By Sydney Runkle
The North Carolina General Assembly passed a law in 2003 allowing students to work at the polls on Election Day. This law resulted in the creation of the student election assistant position, giving students the opportunity to support election officials in facilitating efficient, fair and organized Election Days.
To be eligible for this opportunity, students must meet a few requirements. A student must be a U.S. citizen and a resident of the county in which he/she is working. Applicants must be enrolled in a public or private high school or home school. In addition, applicants are required to be at least 17 years old by Election Day. Students must also be in good academic standing, which is validated through a principal’s signature.
Finally, every applicant will be considered under the precondition that he/she has parental permission to work on Election Day. Parental approval is mandatory because applicants will need to be excused from a day of school for this event.
Student election assistants have varying responsibilities, including controlling lines of voters, checking in voters via an electronic computer system, handing out ballots and assisting voters who may need guidance. Student election assistants’ responsibilities closely resemble those of adult election officials.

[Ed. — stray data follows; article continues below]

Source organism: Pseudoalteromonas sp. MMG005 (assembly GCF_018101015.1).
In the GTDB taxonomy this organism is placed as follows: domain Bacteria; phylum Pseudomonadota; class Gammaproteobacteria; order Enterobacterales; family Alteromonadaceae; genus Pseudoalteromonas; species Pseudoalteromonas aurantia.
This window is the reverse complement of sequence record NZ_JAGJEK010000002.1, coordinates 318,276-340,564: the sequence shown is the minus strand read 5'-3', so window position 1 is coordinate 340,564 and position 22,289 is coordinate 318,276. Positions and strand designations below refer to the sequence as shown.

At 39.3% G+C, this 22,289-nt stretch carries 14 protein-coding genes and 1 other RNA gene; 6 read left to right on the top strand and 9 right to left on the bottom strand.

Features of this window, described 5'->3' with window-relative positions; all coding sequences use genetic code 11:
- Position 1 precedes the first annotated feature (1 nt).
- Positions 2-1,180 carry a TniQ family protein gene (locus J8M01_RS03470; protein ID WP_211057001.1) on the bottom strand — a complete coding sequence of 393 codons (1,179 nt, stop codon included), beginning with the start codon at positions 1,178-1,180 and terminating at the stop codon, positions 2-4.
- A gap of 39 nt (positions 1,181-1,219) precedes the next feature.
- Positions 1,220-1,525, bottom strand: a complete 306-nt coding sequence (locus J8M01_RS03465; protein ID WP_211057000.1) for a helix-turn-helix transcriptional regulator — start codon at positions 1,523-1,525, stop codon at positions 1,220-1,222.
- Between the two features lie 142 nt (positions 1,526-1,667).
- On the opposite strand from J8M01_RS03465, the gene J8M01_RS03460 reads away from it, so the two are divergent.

Compensation is provided for student election assistants. Students will participate in a two-hour training class, for which they will be paid $30. Subsequent to the training, students will work during the entirety of Election Day (about 13.5 hours) for $200.
The Election Day is notably long, so applicants are recommended to wear comfortable clothing and dress in layers. No smoking is permitted at the polling stations. Election assistants should plan to provide their own food for the day, keeping in mind length of the day. Assistants should be aware that the discussion of politics at a polling station and the wearing of campaign buttons, clothing, or accessories is prohibited.
This job opportunity presents an excellent way for teens to get involved with their government, promote responsible voting practices and attain practical work experience. Though students have to miss a day of school for the Election Day event, they will gain first-hand experience regarding voting procedures.
If a student is interested in pursuing a career in the political sphere or in the governmental realm, becoming an election assistant is a superb way to demonstrate engagement in such a field. Even if a student is interested in pursuing an alternative field, this opportunity is still an excellent way to foster community connections.
There are generally only two election assistants per precinct, so interested candidates should apply soon. The application for this opportunity can be found at http://www.orangecountync.gov/DocumentCenter/View/2205/Application-for-Student-Assistant.PDF.
Once complete, the one-page application can be mailed to your local Board of Elections office for processing. To learn more about this opportunity, contact your local Board of Elections. A list of offices may be found at www.NCSBE.gov.
Sydney Runkle is a rising senior at Chapel Hill High School.